The melancholy segue on 2001’s Songs In A Minor between “Never Felt This Way”, the earnest Brian McKnight cover acting as an interlude, and “Butterflyz”, the first composition ever written by then fourteen-year-old Alicia Keys (“Joy is what you bring/I wanna give you everything”) is a moment suspended in time. For me, at least, this flawless passage between two cuts holds tender secrets eternal. Their transition is an enduring slice of my neural nostalgia, also known as music from our younger years, controlling disproportionate, lasting power over current emotions.
Alicia Keys’ debut album was recorded and released as the artist, and peers like myself—gifted daughters of struggling single mothers, city girls before the term meant something else—trickily shifted from adolescence into womanhood. Classically inspired but nascent in texture, the celebrated masterpiece came at the right time (pun intended) for my blossoming, a parallel musical accompaniment to growing pains of love, loss and the in-between.
Flashing back decades ago to when Keys emerged a young virtuoso with calm confidence and street-derived suspicion shining through almond-shaped eyes, when R&B was imbued with hip-hop but retained its essence, I recall the effect a disruptive artist of her kind can have on a generation. Today a multi-award-winning musician, activist and philanthropist who, according to last year’s memoir More Myself, knew “in my gut since I was four,” she would make a career of singing and did just that.
Fast forward to the end of 2021, and Keys is still serving up that chicken soup, albeit for souls housed in more time-served bodies. KEYS is her eighth album, a double-LP. It’s an ambitious collection of 26 songs sectioned into Originals and Unlocked. Originals contains 14 classic piano-driven tracks produced by Keys, with input from husband and creative partner Swizz Beatz. Unlocked comes courtesy of a sonic alliance with Mike WiLL Made-It, who remixes most numbers and offers up a few fresh tunes.
Press play on the album’s intro “Plentiful”, and you’re transported back to Alicia Augello Cook, the dexterous child taught piano by Margaret Pine, her teacher from six years old until she graduated high school and became a major label artist. “Plentiful” is a melodic origin story, a reminder that this prodigy’s keys are… well, the key to her luminosity. A well-placed Pusha T verse adds to the trajectory of the artist’s day-one rap sensitivities: “Still got it cheaper though, scales like a Libra, yo/Playing on these keys like Alicia, that’s a secret though”.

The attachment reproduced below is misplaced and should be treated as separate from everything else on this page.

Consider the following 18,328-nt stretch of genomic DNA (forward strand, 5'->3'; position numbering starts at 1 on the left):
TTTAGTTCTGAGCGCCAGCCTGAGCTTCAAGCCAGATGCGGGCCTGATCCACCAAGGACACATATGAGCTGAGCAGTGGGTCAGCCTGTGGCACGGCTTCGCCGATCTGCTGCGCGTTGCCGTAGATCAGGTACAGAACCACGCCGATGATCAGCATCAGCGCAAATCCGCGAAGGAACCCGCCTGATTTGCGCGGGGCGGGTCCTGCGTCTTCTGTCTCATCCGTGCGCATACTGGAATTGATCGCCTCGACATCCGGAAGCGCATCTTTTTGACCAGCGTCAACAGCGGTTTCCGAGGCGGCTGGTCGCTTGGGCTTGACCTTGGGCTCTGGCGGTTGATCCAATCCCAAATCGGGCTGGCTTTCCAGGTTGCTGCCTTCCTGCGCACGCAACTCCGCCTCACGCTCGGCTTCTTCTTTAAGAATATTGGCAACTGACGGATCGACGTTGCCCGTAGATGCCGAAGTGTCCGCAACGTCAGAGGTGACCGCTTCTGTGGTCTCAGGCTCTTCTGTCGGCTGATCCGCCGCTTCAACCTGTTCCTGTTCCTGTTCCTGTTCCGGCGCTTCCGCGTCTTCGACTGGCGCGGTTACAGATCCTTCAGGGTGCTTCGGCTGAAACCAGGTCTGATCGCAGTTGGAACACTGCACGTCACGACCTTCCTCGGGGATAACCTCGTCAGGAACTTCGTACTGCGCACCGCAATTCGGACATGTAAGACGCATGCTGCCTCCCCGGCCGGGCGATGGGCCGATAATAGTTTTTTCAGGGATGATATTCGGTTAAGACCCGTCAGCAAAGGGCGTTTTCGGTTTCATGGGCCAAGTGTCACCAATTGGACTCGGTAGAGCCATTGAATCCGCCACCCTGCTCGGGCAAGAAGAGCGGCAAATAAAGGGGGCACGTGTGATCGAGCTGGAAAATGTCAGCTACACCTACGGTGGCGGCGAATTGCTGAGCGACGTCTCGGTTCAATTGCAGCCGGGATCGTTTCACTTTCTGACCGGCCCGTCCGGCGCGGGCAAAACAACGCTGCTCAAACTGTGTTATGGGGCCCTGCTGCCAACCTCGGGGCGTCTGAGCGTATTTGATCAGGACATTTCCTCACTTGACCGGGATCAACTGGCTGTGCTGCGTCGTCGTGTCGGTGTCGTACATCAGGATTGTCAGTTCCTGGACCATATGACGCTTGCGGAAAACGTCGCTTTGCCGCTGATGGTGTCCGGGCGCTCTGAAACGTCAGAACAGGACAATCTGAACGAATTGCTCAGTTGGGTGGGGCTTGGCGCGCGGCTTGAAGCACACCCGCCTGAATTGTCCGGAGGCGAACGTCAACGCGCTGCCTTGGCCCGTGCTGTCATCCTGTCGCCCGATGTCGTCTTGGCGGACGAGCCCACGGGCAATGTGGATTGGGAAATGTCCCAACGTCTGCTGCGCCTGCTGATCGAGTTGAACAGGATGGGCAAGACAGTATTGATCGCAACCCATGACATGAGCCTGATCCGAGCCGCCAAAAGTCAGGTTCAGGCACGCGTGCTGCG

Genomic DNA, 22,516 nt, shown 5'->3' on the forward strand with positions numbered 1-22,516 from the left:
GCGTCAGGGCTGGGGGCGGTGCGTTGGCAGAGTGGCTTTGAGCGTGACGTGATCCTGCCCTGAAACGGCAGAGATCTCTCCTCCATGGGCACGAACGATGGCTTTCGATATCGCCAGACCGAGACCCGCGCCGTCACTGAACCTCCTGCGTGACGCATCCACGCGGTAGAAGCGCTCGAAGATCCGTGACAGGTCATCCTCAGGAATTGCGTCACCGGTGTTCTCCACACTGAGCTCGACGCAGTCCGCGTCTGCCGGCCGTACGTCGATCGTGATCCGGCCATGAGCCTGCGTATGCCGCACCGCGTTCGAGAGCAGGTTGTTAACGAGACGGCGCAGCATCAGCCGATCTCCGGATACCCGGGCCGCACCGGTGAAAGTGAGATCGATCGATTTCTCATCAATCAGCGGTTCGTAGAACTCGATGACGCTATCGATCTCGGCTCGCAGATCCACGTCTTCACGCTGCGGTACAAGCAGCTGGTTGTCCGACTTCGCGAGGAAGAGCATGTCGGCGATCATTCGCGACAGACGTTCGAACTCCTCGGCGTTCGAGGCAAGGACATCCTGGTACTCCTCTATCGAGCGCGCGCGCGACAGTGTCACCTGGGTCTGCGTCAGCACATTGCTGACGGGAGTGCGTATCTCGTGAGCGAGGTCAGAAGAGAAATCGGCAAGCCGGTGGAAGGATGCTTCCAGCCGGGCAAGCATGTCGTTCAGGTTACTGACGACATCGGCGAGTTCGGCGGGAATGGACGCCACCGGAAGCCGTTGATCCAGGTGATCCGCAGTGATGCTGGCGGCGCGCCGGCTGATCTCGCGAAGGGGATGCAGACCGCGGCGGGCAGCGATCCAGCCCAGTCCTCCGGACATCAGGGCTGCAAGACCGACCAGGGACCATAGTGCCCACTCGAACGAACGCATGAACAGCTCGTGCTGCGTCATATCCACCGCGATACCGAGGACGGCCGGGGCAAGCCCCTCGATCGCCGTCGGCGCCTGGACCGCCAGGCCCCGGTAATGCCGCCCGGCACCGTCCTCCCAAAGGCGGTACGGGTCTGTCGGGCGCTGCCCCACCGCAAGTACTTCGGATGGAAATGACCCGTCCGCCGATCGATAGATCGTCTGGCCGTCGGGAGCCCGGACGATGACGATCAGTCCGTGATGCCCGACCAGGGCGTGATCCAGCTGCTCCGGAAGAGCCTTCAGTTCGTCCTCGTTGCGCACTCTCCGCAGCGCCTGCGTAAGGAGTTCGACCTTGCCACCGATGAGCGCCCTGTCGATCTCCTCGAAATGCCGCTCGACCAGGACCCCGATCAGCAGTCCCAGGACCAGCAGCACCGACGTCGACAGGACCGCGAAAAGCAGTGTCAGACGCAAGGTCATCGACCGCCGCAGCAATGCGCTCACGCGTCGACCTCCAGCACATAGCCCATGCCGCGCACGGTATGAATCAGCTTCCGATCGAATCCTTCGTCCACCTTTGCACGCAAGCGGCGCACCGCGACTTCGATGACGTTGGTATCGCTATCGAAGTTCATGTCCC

“Skydive”, like the majority of tracks on Originals, captures romantic and mellow vibes shared between Keys and Beatz. But make no doubt about it: the lion’s share of production here is by Keys, severely underrated for her technical talent since getting her professional start. However, it doesn’t hurt to visualise Alicia and Kaseem, kindred soul New Yorkers who have both tasted global success, vibing in the studio or testing out this material as they sip red wine inside their futuristic California mansion.
Then there’s “Best Of Me”, co-written by Raphael Saadiq and featuring a silky sample of Sade’s 1993 single “Cherish The Day”. Other standouts include the sentimental “Old Memories”, with a just-released video forming part of the KEYS short film due for release this week, and the stripped-down “Paper Flowers” featuring acoustic maestro Brandi Carlile.
Unlocked brings with it Mike WiLL Made-It’s sped-up and experimental touch to mixed results. The ambient and tight “Come For Me” with Khalid and Lucky Daye sees Keys helm the chorus with the more present-day crooners holding down verse duty. “Daffodils” loses most of its folksy aura to become a somewhat bewildering number, and “Dead End Road” isn’t so much remixed as it is slightly reimagined. But the album’s buzz single “LALA” is prominent here, with Mike WiLL’s protegé Swae Lee expertly floating on the provocative beat. Unlocked ultimately calls to mind Adele’s viral quip that if “everyone’s making music for the TikTok, who’s making music for my generation?” and while Keys no doubt swerves slightly into a more youthful lane here, she never loses control.
The iconic works of the late Maya Angelou weave a rousing thread throughout Alicia Keys’ métier. From her reflective “Caged Bird” tribute on Songs In A Minor to reciting the Pulitzer Prize-winning iconoclast’s “Still I Rise” at the 2017 Women’s March. One of Angelou’s poems starts, “When I passed 40, I dropped pretence.” On the eve of her fortieth birthday, during a 2019 appearance on Red Table Talk, Keys revealed a lifetime spent questioning her self-worth. In a recent interview promoting KEYS, the 41-year-old blissfully spoke of an evolved perspective. “I’m not afraid of joy. I’m not afraid of happiness anymore. I’m not holding that. I’m not blocking my blessings. Period.”